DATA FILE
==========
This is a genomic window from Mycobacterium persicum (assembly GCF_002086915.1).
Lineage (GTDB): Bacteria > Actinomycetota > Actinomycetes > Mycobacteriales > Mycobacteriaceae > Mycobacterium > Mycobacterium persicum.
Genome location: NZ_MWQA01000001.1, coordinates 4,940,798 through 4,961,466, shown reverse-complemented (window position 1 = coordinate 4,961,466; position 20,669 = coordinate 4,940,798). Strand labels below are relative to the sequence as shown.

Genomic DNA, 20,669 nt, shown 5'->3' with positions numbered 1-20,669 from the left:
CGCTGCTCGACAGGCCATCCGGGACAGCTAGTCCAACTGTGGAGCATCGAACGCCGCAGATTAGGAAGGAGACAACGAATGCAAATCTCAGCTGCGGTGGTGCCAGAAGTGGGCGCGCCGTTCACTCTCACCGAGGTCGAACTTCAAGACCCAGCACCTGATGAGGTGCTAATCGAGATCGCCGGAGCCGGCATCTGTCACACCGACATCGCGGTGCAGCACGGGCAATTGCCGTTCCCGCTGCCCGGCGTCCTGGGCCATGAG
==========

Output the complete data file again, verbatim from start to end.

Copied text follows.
This is a genomic window from Mycobacterium persicum (assembly GCF_002086915.1).
Lineage (GTDB): Bacteria > Actinomycetota > Actinomycetes > Mycobacteriales > Mycobacteriaceae > Mycobacterium > Mycobacterium persicum.
Genome location: NZ_MWQA01000001.1, coordinates 4,940,798 through 4,961,466, shown reverse-complemented (window position 1 = coordinate 4,961,466; position 20,669 = coordinate 4,940,798). Strand labels below are relative to the sequence as shown.

Genomic DNA, 20,669 nt, shown 5'->3' with positions numbered 1-20,669 from the left:
CGCTGCTCGACAGGCCATCCGGGACAGCTAGTCCAACTGTGGAGCATCGAACGCCGCAGATTAGGAAGGAGACAACGAATGCAAATCTCAGCTGCGGTGGTGCCAGAAGTGGGCGCGCCGTTCACTCTCACCGAGGTCGAACTTCAAGACCCAGCACCTGATGAGGTGCTAATCGAGATCGCCGGAGCCGGCATCTGTCACACCGACATCGCGGTGCAGCACGGGCAATTGCCGTTCCCGCTGCCCGGCGTCCTGGGCCATGAG